Unexpected Cultural Surprises in Korea: Interactions on Campus and off Campus

It’s a different country, a different culture, which means different ways to interact with people! The interactions and relationships on the college campus and daily life are different in Korea! Here is a quick rundown of interactions between fellow students, your professors, and others!


  1. Senior/Junior (선배/후배)

In Korea, there is a word that is specifically used to refer to students who have entered school before or after you. For those that entered before you and are considered your “senior”, they are called sunbae. For those that have entered after you and considered your “junior”, they are called hoobae. This special relationship can blossom to a wonderful relationship that creates a family of fellow college students. People you can respect, relate to, eat lunch with, explore experiences with, these people can become your support system.


  1. Professors

Of course, you respect your professor, and treat them with honor and esteem; in this aspect, the relationship between the professor and the student is pretty similar all over the world. One thing that is different is that you do not call your professor by first name. Being from the USA, I am used to professors telling us to refer to them as their first name. However, here, that has NEVER the case with all my experiences. You call them Dr. Lee, or Professor Lee, or even just Professor is enough. With each professor I’m sure there are different examples and instances where the professor will prefer otherwise. Also, it is polite to bow towards your professor and greet them! So, to be safe, keep this in mind and don’t call your professor by their first name!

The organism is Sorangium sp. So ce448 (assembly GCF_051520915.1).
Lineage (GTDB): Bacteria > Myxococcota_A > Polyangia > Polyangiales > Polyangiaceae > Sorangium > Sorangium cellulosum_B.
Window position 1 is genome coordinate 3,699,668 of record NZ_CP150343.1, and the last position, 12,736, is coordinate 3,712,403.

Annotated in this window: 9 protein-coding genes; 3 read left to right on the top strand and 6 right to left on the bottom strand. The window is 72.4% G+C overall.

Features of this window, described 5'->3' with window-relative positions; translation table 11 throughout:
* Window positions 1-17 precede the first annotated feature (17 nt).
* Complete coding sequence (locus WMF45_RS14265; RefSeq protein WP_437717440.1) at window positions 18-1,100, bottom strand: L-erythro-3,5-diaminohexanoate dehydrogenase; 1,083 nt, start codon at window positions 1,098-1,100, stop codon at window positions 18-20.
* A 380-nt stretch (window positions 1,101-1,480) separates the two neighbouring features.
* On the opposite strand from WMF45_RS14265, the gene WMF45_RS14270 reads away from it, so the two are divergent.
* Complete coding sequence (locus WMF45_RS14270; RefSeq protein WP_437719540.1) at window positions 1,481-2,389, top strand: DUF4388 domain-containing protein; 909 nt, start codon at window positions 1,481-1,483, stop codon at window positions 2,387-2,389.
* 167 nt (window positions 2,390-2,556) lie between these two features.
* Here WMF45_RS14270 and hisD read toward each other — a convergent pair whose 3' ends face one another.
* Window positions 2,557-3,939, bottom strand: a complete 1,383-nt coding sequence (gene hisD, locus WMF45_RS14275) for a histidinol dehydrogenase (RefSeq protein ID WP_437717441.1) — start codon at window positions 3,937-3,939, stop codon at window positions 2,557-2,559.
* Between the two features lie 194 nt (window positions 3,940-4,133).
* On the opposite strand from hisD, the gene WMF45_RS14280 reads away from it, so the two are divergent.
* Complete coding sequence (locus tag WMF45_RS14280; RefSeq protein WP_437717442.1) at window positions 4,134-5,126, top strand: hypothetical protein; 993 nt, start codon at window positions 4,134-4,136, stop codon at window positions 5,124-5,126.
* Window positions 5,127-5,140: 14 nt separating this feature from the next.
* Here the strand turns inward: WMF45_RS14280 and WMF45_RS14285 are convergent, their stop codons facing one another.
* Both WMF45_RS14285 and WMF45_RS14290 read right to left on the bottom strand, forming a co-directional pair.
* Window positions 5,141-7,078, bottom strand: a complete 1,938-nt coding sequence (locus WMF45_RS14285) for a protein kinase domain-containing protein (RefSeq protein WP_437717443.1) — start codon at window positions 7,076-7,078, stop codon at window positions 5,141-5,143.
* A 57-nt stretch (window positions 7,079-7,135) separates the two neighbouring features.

1. Elders

The hierarchy of respect in Korea is very, very strong. The older generation is highly respected, and one must use formal form of the language with someone that is even only a year older! If you’re learning Korean, you will know that there is a formal and a separate informal way of speaking depending on whom you are talking to. Therefore, you can imagine the amount of respect shown to elders. With grandparents, aunts or uncles, your boss, professor, or so on, be careful to be very respectful and show the upmost reverence. This applies not only with age, but also with ranks. If someone is of higher rank than you, you will show the same high amount of respect. Whether that is at a work place, school, home, or in public, one will treat the higher-ups will much courtesy and veneration.


You usually do not get in trouble for being too respectful; but you can get in big trouble for not being respectful enough! So, a good rule of thumb to follow while in Korea is treat everyone with extreme care towards respect and regard!


Article by Wonmi from the U.S.A.

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